“There is a fish not yet mentioned which it is scarcely advisable to speak about on account of its size, which to most men will seem incredible. There are, moreover, but very few who can tell anything definite about it, inasmuch as it is rarely seen by men; for it almost never approaches the shore or appears where fishermen can see it, and I doubt that this sort of fish is very plentiful in the sea. In our language it is usually called the “kraken.” I can say nothing definite as to its length in ells, for on those occasions when men have seen it, it has appeared more like an island than a fish. Nor have I heard that one has ever been caught or found dead. It seems likely that there are but two in all the ocean and that these beget no offspring, for I believe it is always the same ones that appear. Nor would it be well for other fishes if they were as numerous as the other whales, seeing that they are so immense and need so much food. It is said, that when these fishes want something to eat, they are in the habit of giving forth a violent belch, which brings up so much food that all sorts of fish in the neighborhood, both large and small, will rush up in the hope of getting nourishment and good fare. Meanwhile the monster keeps it mouth open, and inasmuch as its opening is about as wide as a sound or fjord, the fishes cannot help crowding in in great numbers. But as soon as its mouth and belly are full, the monster closes its mouth and thus catches and shuts in all the fishes that just previously had rushed in eagerly to seek food.”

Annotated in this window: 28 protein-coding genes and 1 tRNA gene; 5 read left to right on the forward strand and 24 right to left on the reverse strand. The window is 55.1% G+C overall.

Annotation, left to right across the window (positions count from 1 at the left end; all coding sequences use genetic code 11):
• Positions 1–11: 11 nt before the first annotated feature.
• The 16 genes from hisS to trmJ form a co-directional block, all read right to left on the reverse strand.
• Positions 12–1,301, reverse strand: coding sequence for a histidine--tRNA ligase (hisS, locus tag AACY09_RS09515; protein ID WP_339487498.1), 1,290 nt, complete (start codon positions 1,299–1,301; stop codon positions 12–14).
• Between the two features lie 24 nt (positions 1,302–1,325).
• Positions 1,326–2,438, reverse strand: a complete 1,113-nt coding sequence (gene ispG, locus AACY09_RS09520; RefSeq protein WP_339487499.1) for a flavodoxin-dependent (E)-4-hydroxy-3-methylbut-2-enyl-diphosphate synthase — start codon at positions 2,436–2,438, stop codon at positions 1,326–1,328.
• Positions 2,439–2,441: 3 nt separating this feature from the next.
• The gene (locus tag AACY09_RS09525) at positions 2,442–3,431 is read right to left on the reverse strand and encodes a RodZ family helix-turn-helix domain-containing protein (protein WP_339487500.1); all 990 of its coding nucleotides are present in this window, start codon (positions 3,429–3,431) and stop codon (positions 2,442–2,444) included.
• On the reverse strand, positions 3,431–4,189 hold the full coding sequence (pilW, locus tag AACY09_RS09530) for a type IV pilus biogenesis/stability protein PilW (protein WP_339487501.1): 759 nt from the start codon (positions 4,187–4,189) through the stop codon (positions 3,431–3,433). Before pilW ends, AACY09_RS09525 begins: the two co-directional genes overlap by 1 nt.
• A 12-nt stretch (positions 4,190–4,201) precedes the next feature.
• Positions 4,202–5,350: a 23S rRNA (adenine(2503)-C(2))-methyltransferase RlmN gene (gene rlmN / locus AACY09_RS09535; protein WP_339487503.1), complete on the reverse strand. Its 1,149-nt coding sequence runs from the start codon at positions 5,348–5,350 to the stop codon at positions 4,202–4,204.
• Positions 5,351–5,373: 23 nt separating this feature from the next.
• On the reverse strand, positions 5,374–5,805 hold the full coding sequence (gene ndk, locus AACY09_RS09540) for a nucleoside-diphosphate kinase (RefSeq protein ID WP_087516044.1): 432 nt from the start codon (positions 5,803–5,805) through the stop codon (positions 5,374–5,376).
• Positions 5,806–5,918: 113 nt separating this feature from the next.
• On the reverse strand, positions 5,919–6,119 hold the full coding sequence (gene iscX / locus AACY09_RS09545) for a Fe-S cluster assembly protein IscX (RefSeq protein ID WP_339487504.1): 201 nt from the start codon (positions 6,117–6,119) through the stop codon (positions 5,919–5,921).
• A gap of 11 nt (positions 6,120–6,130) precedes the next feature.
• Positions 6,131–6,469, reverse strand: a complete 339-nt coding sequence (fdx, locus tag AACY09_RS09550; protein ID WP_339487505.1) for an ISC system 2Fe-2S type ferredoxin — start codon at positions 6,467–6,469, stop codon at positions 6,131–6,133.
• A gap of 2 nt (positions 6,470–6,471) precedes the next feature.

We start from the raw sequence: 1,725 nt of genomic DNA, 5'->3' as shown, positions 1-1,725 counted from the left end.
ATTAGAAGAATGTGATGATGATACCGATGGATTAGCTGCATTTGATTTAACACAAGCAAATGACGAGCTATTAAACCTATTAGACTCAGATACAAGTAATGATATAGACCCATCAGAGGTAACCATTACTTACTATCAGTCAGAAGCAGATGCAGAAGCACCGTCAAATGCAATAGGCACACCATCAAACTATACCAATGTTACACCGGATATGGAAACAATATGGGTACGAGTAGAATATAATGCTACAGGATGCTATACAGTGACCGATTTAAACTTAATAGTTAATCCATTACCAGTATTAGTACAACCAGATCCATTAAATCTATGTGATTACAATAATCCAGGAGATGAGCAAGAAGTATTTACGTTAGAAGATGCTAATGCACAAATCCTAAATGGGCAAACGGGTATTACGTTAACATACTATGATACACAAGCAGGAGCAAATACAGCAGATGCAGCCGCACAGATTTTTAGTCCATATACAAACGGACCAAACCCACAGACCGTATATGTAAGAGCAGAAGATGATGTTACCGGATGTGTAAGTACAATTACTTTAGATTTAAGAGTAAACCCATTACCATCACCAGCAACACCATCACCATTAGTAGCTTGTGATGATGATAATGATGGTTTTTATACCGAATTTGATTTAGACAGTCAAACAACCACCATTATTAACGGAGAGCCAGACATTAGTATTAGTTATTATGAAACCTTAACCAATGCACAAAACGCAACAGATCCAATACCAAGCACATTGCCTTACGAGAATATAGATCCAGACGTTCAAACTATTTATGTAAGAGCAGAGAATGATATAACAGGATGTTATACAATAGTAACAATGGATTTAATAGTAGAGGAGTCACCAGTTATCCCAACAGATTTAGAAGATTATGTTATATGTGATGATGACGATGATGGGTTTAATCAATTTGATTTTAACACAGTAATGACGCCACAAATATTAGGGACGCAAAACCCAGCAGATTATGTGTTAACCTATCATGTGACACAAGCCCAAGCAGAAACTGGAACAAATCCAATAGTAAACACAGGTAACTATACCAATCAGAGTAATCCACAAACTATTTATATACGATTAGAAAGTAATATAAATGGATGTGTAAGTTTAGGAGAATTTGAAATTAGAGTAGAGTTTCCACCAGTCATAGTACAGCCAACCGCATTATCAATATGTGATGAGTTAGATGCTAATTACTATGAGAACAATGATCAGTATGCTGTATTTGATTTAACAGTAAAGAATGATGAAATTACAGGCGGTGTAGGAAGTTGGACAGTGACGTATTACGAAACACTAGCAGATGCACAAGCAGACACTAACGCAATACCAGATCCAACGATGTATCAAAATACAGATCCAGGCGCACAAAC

It is worth noting here the fact that the kraken is described as being more akin to a large fish or whale, rather than a giant squid or octopus, as later mythological representations would depict the monster. And while it is often said whales were themselves the creatures behind such sea monster legends, the author goes into great detail about whales (albeit calling them “fishes”) and names the humpback, sperm whale, and numerous other varieties as recognized species apart from this mythical “kraken” monster.
For those who would care to read more of The King’s Mirror, there is a text version available here, courtesy of archive.org, along with various commentaries on its content and authorship.
The mythologies of ancient Europe, considered from a modern Fortean perspective, suggest a far deeper relationship between humanity and certain legends we keep. We might be hard pressed to liken tales of sky ships dropping anchors, or of fishes so large that only he and his mate can inhabit the ocean’s waters, to being the stuff of reality (or at very least, realities of the natural world that still existed in 1250). But their almost curious similarity to modern reports of purported “cryptids” and UFO phenomenon are noteworthy, nonetheless.